the spine of everybody.
city received the news that the tribal
invaders had killed thousands of unarmed
innocent people from Uri to
had not even spared the nuns of the local
convent in Baramulla
town and were heading towards
People expected them anytime. Women,
particularly the young girls decided to
electrocute themselves to save their
honour but as luck
would have it the electric supply to the city
was snatched away for days on end and they
looked helpless. Their suicide plans could not
be executed in the event the
the city and every moment turned into death
alarm. Death that was
approaching slowly but steadily.
One fine day
news was received that the Indian army had
pushed back the raiders and they were on the
run. Everyone heaved a sigh of relief.
depicted unbounded courage those days. To this
day she was proud of herself. How a similar
situation had arisen. She implored to her
husband, "Why do you worry? We have been
through hell during the tribal raid. We will
be through it somehow, why do you lose heart".
his wife's courageous words,
Nilakanth heaved a
sigh of relief but at the same time he pitied
her innocence and simplicity.
he would lap up every line of newspapers. This
was the only link left with the outside world.
News came but in trickles, more fearsome than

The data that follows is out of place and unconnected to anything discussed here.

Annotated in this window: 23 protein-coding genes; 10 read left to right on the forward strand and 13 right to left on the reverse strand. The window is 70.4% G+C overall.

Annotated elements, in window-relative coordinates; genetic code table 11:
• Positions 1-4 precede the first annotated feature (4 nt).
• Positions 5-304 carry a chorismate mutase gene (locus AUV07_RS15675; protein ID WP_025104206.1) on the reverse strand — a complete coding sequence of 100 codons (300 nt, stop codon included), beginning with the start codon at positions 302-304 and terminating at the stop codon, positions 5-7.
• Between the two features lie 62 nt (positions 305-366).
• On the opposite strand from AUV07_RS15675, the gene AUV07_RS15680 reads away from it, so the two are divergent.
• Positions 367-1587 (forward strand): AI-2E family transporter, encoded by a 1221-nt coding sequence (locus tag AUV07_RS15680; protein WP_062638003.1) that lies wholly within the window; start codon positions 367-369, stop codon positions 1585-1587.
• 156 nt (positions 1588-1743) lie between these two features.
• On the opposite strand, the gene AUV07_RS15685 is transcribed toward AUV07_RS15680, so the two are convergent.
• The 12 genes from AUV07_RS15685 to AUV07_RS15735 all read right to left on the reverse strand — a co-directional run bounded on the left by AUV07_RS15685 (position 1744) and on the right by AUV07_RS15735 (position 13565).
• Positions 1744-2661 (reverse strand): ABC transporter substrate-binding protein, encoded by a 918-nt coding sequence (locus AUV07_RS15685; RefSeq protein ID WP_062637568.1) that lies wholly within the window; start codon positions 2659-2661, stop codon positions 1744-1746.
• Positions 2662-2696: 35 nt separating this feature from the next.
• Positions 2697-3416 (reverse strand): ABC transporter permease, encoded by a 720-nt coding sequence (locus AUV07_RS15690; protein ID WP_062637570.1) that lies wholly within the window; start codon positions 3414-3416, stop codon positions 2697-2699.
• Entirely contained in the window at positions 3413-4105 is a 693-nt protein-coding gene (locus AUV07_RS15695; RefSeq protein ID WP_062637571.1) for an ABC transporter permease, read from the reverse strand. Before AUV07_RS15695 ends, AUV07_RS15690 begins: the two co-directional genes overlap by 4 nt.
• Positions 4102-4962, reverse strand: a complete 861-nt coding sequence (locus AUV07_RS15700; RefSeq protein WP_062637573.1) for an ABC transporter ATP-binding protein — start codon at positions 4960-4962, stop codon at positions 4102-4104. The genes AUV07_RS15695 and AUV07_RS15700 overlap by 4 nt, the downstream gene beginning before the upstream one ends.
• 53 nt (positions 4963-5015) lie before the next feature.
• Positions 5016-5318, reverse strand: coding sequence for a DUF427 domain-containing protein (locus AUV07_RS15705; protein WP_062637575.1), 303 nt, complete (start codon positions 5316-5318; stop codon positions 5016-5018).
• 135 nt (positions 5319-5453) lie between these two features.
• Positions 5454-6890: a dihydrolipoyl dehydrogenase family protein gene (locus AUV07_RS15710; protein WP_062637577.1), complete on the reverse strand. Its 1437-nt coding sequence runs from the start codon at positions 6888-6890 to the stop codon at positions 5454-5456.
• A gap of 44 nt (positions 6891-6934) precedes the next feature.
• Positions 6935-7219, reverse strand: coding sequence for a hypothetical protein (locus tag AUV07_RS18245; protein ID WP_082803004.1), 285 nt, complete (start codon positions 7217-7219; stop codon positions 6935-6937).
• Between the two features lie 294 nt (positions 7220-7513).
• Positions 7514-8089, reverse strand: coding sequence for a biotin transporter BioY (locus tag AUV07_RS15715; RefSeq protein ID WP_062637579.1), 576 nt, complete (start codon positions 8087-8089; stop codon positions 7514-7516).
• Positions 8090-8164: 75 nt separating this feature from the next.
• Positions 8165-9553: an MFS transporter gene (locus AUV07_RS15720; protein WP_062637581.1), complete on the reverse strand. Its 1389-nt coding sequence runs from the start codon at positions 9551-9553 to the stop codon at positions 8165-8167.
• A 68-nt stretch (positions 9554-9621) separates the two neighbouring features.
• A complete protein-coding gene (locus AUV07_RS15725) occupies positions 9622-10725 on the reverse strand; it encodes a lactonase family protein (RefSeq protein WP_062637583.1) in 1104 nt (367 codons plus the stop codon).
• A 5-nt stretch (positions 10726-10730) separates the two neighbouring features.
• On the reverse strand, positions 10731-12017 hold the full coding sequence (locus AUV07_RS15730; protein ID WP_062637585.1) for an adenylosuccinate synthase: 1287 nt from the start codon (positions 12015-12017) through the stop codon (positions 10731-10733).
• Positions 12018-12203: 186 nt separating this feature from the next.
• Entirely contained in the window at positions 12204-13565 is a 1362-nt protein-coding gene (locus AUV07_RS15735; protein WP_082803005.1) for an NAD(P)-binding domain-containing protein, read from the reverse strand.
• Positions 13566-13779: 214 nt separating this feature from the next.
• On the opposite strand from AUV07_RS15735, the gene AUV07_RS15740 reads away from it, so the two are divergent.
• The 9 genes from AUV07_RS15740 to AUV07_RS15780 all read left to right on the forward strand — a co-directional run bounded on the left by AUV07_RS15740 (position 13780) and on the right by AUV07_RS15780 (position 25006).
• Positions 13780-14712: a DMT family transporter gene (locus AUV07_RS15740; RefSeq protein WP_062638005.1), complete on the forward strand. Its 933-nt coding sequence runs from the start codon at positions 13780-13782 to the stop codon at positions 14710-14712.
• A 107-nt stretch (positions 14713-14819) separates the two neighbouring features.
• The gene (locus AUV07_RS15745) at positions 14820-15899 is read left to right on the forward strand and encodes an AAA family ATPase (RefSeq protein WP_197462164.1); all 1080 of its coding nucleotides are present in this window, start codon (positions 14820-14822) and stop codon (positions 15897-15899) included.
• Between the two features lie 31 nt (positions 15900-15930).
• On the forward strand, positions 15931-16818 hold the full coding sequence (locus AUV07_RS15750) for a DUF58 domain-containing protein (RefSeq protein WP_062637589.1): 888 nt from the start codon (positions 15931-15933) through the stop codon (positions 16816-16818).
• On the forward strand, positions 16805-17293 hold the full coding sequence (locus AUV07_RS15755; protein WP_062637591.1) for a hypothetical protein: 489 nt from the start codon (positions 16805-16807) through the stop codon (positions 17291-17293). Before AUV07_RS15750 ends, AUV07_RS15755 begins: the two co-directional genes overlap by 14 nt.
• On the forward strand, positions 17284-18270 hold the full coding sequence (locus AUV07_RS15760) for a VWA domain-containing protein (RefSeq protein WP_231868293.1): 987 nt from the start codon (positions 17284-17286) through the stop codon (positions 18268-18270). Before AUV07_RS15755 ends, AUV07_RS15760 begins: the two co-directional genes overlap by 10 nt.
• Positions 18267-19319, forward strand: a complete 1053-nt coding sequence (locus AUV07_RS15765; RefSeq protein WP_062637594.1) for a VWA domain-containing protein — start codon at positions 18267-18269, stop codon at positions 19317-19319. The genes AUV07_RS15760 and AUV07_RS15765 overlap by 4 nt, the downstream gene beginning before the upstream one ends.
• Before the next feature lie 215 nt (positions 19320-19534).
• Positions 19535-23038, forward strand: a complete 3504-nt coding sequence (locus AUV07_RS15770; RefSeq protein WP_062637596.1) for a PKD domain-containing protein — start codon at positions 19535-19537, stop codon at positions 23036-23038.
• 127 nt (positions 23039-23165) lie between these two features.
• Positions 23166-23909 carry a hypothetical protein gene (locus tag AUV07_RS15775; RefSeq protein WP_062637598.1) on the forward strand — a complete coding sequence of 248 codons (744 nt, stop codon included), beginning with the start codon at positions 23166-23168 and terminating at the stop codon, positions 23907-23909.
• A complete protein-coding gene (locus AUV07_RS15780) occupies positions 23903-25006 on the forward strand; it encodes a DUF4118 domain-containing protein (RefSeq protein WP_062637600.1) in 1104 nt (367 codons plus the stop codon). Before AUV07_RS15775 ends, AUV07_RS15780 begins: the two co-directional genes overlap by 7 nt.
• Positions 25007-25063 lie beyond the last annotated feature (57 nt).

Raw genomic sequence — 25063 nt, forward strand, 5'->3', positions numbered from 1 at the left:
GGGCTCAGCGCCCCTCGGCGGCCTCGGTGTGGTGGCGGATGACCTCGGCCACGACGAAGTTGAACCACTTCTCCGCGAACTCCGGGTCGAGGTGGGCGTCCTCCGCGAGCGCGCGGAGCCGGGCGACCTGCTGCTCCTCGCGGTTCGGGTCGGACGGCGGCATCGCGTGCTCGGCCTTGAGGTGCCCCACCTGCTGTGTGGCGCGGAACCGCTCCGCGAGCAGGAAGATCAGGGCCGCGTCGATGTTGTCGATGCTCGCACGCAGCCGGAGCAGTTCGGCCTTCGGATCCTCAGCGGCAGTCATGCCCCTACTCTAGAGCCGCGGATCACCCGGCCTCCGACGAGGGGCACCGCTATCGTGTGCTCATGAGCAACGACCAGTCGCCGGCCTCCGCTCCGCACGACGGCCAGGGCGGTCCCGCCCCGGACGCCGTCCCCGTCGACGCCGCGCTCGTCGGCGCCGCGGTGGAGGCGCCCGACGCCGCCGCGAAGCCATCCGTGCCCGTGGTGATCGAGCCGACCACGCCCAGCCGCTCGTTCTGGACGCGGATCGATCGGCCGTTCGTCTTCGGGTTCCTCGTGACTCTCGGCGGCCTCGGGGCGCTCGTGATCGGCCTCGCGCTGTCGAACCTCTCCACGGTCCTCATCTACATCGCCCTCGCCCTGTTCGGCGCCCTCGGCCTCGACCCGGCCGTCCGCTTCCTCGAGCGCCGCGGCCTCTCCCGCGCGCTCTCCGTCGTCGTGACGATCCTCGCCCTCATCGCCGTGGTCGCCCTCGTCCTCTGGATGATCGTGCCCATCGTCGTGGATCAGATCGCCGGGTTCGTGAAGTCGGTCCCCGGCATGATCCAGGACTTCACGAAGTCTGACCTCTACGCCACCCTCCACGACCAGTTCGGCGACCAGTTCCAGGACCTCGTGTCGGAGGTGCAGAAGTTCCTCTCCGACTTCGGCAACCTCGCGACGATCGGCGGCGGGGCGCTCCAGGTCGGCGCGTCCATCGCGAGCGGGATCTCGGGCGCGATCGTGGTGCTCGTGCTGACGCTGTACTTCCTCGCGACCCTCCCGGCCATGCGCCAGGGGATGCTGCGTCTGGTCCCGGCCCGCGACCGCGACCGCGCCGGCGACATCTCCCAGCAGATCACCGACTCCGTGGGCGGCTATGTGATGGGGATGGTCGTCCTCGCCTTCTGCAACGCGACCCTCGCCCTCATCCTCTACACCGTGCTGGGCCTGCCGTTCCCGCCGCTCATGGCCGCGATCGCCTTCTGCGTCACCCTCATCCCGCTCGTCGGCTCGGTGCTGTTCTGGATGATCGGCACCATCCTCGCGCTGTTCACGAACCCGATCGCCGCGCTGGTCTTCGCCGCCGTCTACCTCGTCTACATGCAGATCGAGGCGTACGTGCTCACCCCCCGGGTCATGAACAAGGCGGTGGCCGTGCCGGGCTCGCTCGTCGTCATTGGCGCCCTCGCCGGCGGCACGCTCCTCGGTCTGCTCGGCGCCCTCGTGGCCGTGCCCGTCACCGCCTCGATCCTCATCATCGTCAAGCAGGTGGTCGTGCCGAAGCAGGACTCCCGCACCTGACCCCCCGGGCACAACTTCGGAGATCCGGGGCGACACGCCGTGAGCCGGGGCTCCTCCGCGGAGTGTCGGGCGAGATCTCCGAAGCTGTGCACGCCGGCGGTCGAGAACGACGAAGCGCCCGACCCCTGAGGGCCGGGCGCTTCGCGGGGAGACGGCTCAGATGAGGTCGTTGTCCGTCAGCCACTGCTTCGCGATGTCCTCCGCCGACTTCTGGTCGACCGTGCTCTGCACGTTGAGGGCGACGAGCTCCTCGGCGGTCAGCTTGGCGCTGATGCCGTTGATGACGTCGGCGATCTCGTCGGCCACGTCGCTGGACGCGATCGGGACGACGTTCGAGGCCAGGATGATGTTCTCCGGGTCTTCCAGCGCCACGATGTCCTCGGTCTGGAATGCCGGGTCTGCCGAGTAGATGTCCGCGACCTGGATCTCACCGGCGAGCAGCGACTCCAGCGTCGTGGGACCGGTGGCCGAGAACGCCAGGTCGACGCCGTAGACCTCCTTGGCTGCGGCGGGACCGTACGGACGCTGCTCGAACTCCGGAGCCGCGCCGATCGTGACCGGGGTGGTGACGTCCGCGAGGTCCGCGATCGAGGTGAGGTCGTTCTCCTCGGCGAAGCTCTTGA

the previous one. Both souls writhed in
anguish like clipped wingless birds.
"This is all
your doing. Now
face it. Veeru had
invited us to America so many times but
refused to go. God knows what keeps you glued
to this place. Agreed that his wife is an
American but how does it matter. She would not
throw us out of her house. We would just
occupy a corner of their house. We could have
looked after their children. Children after
all are the biggest source of satisfaction to
the old people," Arundati
spoke her heart out.
"It is not the
question of Veeru's
wife. You don't understand. At this age one is
afraid to leave one's home. All our lives we
have not even gone beyond
Jawahar Tunnel, how
can we think of going and staying
beyond the vast ocean. Who knows what kind of
country that would be, what kind of people
would we come
across, what is their style of life. And then
why do you put all the blame on me? Your heart
too was not inclined to leave this place".
aside, Kaki too had
invited you to Mumbai. You refused to go there
because you thought breaking bread at a
daughter's house was like eating beef. Have
you forgotten that?"
you just can't understand. If they really
loved us they could have come here and taken